By TBY | Qatar | Mar 25, 2015
Qatar is a hydrocarbon giant of global proportions. As in all other large energy producing countries, the extraction and production of energy sources places a heavy burden on the local […]
Qatar is a hydrocarbon giant of global proportions. As in all other large energy producing countries, the extraction and production of energy sources places a heavy burden on the local environment. Being the world’s largest LNG producer, it comes as no surprise that Qatar has the second-largest ecological footprint per capita in the world, based on a 2014 report. The organization behind this report, the Worldwide Fund for Nature (WWF), warned the country by stating that, “if all people on the planet had the footprint of the average resident of Qatar, we would need 4.8 planets.” When looking more closely at the findings on Qatar, the research stipulates that carbon emissions resulting from the burning of fossil fuels accounted for more than two-thirds of the country’s footprint.
It might sound unlikely, but the outcome of this research has assured the Qatari leadership that it is on the right track. In the previous report, which reflected 2008 numbers, Qatar topped the world in terms of its consumption and waste, recording a footprint per capita that was over 30% larger than the latest number. This significant decrease can be largely ascribed to two factors that have been implemented since 2008. The first and foremost policy that has helped Qatar to reduce its environmental footprint is the Qatar National Vision 2030, which was launched in late 2008. This national vision placed environmental development as one of its four most important objectives, which calls for harmony between economic growth, social development, and environmental protection.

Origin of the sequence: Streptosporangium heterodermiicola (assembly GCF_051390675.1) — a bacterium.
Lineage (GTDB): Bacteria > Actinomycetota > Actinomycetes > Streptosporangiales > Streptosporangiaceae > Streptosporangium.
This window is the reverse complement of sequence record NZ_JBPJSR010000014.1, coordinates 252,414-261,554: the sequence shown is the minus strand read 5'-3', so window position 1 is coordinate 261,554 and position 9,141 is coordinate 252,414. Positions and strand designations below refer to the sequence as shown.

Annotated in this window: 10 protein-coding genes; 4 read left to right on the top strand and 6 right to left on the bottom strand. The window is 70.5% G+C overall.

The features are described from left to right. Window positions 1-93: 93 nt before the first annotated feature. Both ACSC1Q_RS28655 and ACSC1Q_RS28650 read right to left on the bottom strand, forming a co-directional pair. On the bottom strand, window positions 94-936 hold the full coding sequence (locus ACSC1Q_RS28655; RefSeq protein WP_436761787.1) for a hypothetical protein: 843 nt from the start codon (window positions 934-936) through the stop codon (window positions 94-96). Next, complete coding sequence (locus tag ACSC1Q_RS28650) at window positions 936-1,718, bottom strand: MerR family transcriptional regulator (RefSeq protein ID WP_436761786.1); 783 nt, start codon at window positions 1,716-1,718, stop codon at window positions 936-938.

Qatar works toward that national vision by setting short-term strategies that specify the steps that need to be taken in order to achieve the vision. In regard of limiting its environmental impact, the current Qatar National Development Strategy 2011-16 has set out the key objective to halve the amount of gas flaring between 2008 and 2016. According to data from 2008, flaring of gas accounted for 12% of the national emissions and was identified as an area in which rapid progress could be made. As a result, the local hydrocarbon sector, under the leadership of Qatar Petroleum, adopted rigorous policies in order to bring down the amount of gas flaring.
In addition to the national strategy, Qatar also took the lead as the first GCC country to join the World Bank-led Global Gas Flaring Reduction (GGFR) partnership in 2009. Signing this international partnership really reflected the country’s commitment to reduce flaring of gas as a concrete contribution to improving energy efficiency and mitigating climate change. After the renewal of the partnership in 2012 His Excellency Dr. Mohammed bin Saleh Al-Sada, Minister of Energy and Industry, illustrated its importance by stating that “This partnership agreement supports Qatar’s ambition of becoming an energy leader that provides critically needed lower emission and environmentally friendly LNG to all corners of the globe, while maintaining economic diversification and environmental stewardship. I am confident that this phase of the partnership will deliver measurable greenhouse gas reductions and I look forward to our continuous and productive cooperation with the World Bank.”
At the end of 2014, it became clear that Qatar has made some significant improvements with respect to reducing flaring. This is the result of a national policy and drive that has convinced the hydrocarbon industry of the importance of rapidly reducing the practice. A clear example of this is Maersk Oil Qatar, which, in collaboration with Qatar Petroleum, has reduced flaring by 90% since 2007. This achievement was subsequently recognized by the World Bank Global Gas Flaring Reduction partnership with the “Excellence in Flaring Reduction” award. Another great example comes from native giant RasGas, which reduced the amount of flared gas to 0.87% of its sour feed gas in 2013. Considering that 3.83% of gas was flared back in 2006, this must be seen as a great achievement.
These numbers and initiatives lead to the conclusion that Qatar takes the matter seriously and has already found great methods that contribute to realizing the goal that is set for 2016. However, Qatar’s efforts to shrink its environmental footprint are not limited to either flaring or 2016, as the leadership has continuously stressed the importance of sustainable behavior.